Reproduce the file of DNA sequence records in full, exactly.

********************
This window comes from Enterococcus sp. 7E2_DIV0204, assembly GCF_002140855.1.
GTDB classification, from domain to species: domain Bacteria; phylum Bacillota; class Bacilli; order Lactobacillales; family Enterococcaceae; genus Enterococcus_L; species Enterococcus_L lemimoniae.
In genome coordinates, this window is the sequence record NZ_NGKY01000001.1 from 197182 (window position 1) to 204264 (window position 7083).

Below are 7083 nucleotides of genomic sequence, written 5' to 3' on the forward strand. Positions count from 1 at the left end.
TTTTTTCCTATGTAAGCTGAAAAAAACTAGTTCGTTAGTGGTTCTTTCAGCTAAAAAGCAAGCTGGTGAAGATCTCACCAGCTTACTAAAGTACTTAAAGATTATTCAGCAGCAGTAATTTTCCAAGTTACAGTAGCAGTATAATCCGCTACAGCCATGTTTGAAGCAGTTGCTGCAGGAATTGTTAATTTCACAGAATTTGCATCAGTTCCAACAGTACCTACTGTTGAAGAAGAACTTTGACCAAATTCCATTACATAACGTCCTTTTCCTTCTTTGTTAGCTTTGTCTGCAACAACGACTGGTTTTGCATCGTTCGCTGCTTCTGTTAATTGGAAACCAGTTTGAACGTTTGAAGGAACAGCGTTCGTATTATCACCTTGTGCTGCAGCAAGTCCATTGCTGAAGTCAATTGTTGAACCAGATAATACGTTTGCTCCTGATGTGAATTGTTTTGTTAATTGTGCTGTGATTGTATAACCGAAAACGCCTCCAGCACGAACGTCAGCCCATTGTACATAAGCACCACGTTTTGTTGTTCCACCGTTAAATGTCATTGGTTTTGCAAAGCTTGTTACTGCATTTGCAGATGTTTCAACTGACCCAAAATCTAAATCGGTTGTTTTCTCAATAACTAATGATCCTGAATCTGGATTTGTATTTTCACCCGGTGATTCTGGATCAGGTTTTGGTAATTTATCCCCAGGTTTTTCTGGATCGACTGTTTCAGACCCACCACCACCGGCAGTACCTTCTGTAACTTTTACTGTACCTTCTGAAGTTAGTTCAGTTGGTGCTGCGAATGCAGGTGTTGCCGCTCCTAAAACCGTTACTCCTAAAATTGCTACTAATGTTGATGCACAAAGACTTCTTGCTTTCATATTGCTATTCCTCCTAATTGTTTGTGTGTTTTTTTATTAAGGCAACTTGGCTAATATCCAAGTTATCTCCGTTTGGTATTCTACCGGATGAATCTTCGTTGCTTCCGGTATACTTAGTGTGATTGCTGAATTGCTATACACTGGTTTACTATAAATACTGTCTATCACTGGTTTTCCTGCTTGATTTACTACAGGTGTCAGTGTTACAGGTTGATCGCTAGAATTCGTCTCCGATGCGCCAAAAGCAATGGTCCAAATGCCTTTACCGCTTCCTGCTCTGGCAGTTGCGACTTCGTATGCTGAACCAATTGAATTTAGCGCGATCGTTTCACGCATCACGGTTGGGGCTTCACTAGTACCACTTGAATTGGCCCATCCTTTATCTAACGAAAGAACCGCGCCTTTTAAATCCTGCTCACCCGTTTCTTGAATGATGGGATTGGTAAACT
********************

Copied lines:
This window comes from Enterococcus sp. 7E2_DIV0204, assembly GCF_002140855.1.
GTDB classification, from domain to species: domain Bacteria; phylum Bacillota; class Bacilli; order Lactobacillales; family Enterococcaceae; genus Enterococcus_L; species Enterococcus_L lemimoniae.
In genome coordinates, this window is the sequence record NZ_NGKY01000001.1 from 197182 (window position 1) to 204264 (window position 7083).

Below are 7083 nucleotides of genomic sequence, written 5' to 3' on the forward strand. Positions count from 1 at the left end.
TTTTTTCCTATGTAAGCTGAAAAAAACTAGTTCGTTAGTGGTTCTTTCAGCTAAAAAGCAAGCTGGTGAAGATCTCACCAGCTTACTAAAGTACTTAAAGATTATTCAGCAGCAGTAATTTTCCAAGTTACAGTAGCAGTATAATCCGCTACAGCCATGTTTGAAGCAGTTGCTGCAGGAATTGTTAATTTCACAGAATTTGCATCAGTTCCAACAGTACCTACTGTTGAAGAAGAACTTTGACCAAATTCCATTACATAACGTCCTTTTCCTTCTTTGTTAGCTTTGTCTGCAACAACGACTGGTTTTGCATCGTTCGCTGCTTCTGTTAATTGGAAACCAGTTTGAACGTTTGAAGGAACAGCGTTCGTATTATCACCTTGTGCTGCAGCAAGTCCATTGCTGAAGTCAATTGTTGAACCAGATAATACGTTTGCTCCTGATGTGAATTGTTTTGTTAATTGTGCTGTGATTGTATAACCGAAAACGCCTCCAGCACGAACGTCAGCCCATTGTACATAAGCACCACGTTTTGTTGTTCCACCGTTAAATGTCATTGGTTTTGCAAAGCTTGTTACTGCATTTGCAGATGTTTCAACTGACCCAAAATCTAAATCGGTTGTTTTCTCAATAACTAATGATCCTGAATCTGGATTTGTATTTTCACCCGGTGATTCTGGATCAGGTTTTGGTAATTTATCCCCAGGTTTTTCTGGATCGACTGTTTCAGACCCACCACCACCGGCAGTACCTTCTGTAACTTTTACTGTACCTTCTGAAGTTAGTTCAGTTGGTGCTGCGAATGCAGGTGTTGCCGCTCCTAAAACCGTTACTCCTAAAATTGCTACTAATGTTGATGCACAAAGACTTCTTGCTTTCATATTGCTATTCCTCCTAATTGTTTGTGTGTTTTTTTATTAAGGCAACTTGGCTAATATCCAAGTTATCTCCGTTTGGTATTCTACCGGATGAATCTTCGTTGCTTCCGGTATACTTAGTGTGATTGCTGAATTGCTATACACTGGTTTACTATAAATACTGTCTATCACTGGTTTTCCTGCTTGATTTACTACAGGTGTCAGTGTTACAGGTTGATCGCTAGAATTCGTCTCCGATGCGCCAAAAGCAATGGTCCAAATGCCTTTACCGCTTCCTGCTCTGGCAGTTGCGACTTCGTATGCTGAACCAATTGAATTTAGCGCGATCGTTTCACGCATCACGGTTGGGGCTTCACTAGTACCACTTGAATTGGCCCATCCTTTATCTAACGAAAGAACCGCGCCTTTTAAATCCTGCTCACCCGTTTCTTGAATGATGGGATTGGTAAACT